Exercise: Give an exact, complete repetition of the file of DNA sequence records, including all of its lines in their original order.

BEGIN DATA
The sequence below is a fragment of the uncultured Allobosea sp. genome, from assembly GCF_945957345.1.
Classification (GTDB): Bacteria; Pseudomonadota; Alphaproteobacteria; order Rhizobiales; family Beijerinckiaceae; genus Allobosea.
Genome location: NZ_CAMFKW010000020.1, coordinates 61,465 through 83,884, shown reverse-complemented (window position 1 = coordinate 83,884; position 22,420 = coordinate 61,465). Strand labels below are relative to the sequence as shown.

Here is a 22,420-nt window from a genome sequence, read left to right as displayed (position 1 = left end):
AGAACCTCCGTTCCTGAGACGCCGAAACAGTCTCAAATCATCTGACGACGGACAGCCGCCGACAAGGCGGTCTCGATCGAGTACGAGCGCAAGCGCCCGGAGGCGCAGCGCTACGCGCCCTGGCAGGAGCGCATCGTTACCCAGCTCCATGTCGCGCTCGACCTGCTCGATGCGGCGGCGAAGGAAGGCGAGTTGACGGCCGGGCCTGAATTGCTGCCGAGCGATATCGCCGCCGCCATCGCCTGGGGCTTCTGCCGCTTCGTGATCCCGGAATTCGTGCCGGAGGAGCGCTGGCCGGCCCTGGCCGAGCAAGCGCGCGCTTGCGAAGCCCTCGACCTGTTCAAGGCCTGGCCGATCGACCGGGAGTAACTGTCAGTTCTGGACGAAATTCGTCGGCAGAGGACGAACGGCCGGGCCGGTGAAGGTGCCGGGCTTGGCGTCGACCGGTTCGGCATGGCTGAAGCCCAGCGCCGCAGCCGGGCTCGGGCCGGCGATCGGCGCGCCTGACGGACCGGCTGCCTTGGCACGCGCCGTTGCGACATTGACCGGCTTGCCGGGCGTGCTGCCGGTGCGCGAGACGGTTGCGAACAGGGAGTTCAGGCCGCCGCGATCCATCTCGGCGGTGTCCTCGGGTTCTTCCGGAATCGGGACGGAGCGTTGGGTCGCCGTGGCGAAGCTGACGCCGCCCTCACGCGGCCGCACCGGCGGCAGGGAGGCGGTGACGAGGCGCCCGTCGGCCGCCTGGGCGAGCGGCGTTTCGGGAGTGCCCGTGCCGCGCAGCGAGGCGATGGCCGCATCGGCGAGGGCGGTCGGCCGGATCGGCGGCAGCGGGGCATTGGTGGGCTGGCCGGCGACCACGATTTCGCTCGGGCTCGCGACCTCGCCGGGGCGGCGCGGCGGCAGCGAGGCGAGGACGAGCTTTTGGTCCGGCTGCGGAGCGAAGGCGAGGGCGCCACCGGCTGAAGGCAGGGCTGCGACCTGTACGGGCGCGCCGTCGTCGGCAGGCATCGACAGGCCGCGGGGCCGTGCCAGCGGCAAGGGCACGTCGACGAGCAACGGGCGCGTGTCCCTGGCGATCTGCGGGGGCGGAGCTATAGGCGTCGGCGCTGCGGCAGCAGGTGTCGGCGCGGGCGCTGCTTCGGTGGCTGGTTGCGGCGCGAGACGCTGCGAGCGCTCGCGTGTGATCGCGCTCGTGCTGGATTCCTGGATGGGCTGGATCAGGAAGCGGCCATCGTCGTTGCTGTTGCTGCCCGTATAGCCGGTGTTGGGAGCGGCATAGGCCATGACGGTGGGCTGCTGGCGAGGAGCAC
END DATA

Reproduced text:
The sequence below is a fragment of the uncultured Allobosea sp. genome, from assembly GCF_945957345.1.
Classification (GTDB): Bacteria; Pseudomonadota; Alphaproteobacteria; order Rhizobiales; family Beijerinckiaceae; genus Allobosea.
Genome location: NZ_CAMFKW010000020.1, coordinates 61,465 through 83,884, shown reverse-complemented (window position 1 = coordinate 83,884; position 22,420 = coordinate 61,465). Strand labels below are relative to the sequence as shown.

Here is a 22,420-nt window from a genome sequence, read left to right as displayed (position 1 = left end):
AGAACCTCCGTTCCTGAGACGCCGAAACAGTCTCAAATCATCTGACGACGGACAGCCGCCGACAAGGCGGTCTCGATCGAGTACGAGCGCAAGCGCCCGGAGGCGCAGCGCTACGCGCCCTGGCAGGAGCGCATCGTTACCCAGCTCCATGTCGCGCTCGACCTGCTCGATGCGGCGGCGAAGGAAGGCGAGTTGACGGCCGGGCCTGAATTGCTGCCGAGCGATATCGCCGCCGCCATCGCCTGGGGCTTCTGCCGCTTCGTGATCCCGGAATTCGTGCCGGAGGAGCGCTGGCCGGCCCTGGCCGAGCAAGCGCGCGCTTGCGAAGCCCTCGACCTGTTCAAGGCCTGGCCGATCGACCGGGAGTAACTGTCAGTTCTGGACGAAATTCGTCGGCAGAGGACGAACGGCCGGGCCGGTGAAGGTGCCGGGCTTGGCGTCGACCGGTTCGGCATGGCTGAAGCCCAGCGCCGCAGCCGGGCTCGGGCCGGCGATCGGCGCGCCTGACGGACCGGCTGCCTTGGCACGCGCCGTTGCGACATTGACCGGCTTGCCGGGCGTGCTGCCGGTGCGCGAGACGGTTGCGAACAGGGAGTTCAGGCCGCCGCGATCCATCTCGGCGGTGTCCTCGGGTTCTTCCGGAATCGGGACGGAGCGTTGGGTCGCCGTGGCGAAGCTGACGCCGCCCTCACGCGGCCGCACCGGCGGCAGGGAGGCGGTGACGAGGCGCCCGTCGGCCGCCTGGGCGAGCGGCGTTTCGGGAGTGCCCGTGCCGCGCAGCGAGGCGATGGCCGCATCGGCGAGGGCGGTCGGCCGGATCGGCGGCAGCGGGGCATTGGTGGGCTGGCCGGCGACCACGATTTCGCTCGGGCTCGCGACCTCGCCGGGGCGGCGCGGCGGCAGCGAGGCGAGGACGAGCTTTTGGTCCGGCTGCGGAGCGAAGGCGAGGGCGCCACCGGCTGAAGGCAGGGCTGCGACCTGTACGGGCGCGCCGTCGTCGGCAGGCATCGACAGGCCGCGGGGCCGTGCCAGCGGCAAGGGCACGTCGACGAGCAACGGGCGCGTGTCCCTGGCGATCTGCGGGGGCGGAGCTATAGGCGTCGGCGCTGCGGCAGCAGGTGTCGGCGCGGGCGCTGCTTCGGTGGCTGGTTGCGGCGCGAGACGCTGCGAGCGCTCGCGTGTGATCGCGCTCGTGCTGGATTCCTGGATGGGCTGGATCAGGAAGCGGCCATCGTCGTTGCTGTTGCTGCCCGTATAGCCGGTGTTGGGAGCGGCATAGGCCATGACGGTGGGCTGCTGGCGAGGAGCAC